My dissertation examines the rise of populist radical right parties in post-Communist Europe. I argue that specific policy choices made by left-leaning parties played a decisive role in the rise of these parties.

In my research, I use the example of Hungary and Poland to illustrate my argument. Party systems in these countries are often described as volatile and fluid, but my research demonstrates that the basic ingredients for stable socioeconomic cleavages existed in these countries. It was only after ex-Communist left parties proved instrumental in enacting austerity and market liberalization policies, that resulting party dealignment created volatility by pushing traditionally leftist constituencies toward the right. I show that it is these failures to align parties programmatically, and anchor them in relevant social cleavages, that account for the volatility of party systems in general, and for the rise of populist right parties in post-Communist Europe in particular. Blue-collar workers’ dissatisfaction with mainstream parties in Hungary and Poland over the years kept pushing them further to the right, leading to their increasing support for Fidesz,  Jobbik and Law and Justice parties.

I also explore the tactics used by Russian actors and proxies who circulate disinformation to exploit these dynamics. Social groups with anti-establishment attitudes, dissatisfied with the policies of the political mainstream, tend to be most vulnerable to alternative news channels, which are the main sources of disinformation. These groups often constitute the electorates of the populist radical right parties.

I test my hypotheses using various levels of analysis: cross-country observational and quantitative comparisons, individual-level surveys, and experimental surveys. In a series of cross-country surveys and case studies, I apply my argument to post-Communist transitions. Specifically, I run a baseline model on data from eight rounds of the European Social Survey to illustrate working class respondents’ continual exodus from post-Communist left parties, and their embrace of populist radical right parties in the region. Using individual-level surveys in Hungary, I trace the dynamics of working-class support for the post-Communist left party MSzP. I demonstrate that while blue-collar working class status was positively and significantly associated with the odds of supporting MSzP in 1994 (prior to the implementation of the Bokros package), the working-class population in Hungary exhibited a political shift after the implementation of austerity reforms. After this point, the blue collar working class became increasingly associated with support for the populist (Fidesz) and radical right (Jobbik) parties. In an experimental survey in Hungary, I demonstrate that working-class constituencies are more likely to embrace populist radical right parties if center-left parties adopt a pro-market and pro-globalization economic platform.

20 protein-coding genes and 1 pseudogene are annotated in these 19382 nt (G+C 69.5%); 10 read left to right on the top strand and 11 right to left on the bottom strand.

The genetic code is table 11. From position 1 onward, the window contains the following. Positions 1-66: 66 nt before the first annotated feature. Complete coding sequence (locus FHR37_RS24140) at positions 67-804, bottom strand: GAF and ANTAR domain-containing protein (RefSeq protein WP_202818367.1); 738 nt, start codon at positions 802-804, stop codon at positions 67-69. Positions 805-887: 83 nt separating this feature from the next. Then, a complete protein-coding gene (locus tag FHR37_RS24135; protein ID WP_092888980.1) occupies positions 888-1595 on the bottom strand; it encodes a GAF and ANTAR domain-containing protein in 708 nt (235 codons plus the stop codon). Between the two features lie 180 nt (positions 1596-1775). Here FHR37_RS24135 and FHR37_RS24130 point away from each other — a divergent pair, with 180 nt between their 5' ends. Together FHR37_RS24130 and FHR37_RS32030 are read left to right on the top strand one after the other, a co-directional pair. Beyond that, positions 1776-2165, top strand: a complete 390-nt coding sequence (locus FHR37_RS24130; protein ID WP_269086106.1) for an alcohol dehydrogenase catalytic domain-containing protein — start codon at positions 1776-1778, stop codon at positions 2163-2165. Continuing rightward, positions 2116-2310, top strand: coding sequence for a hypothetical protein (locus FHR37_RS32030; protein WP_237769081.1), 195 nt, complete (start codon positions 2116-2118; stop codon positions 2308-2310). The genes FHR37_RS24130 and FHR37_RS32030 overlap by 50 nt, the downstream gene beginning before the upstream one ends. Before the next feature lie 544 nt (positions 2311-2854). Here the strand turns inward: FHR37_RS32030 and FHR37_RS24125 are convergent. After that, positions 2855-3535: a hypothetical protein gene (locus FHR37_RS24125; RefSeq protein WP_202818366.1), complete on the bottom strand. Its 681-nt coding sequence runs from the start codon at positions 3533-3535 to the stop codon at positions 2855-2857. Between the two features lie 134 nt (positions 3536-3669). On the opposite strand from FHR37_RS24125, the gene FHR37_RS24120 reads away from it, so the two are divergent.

My argument makes an important contribution to the understanding of the dynamics of political systems, and the rise of radical right parties in Europe.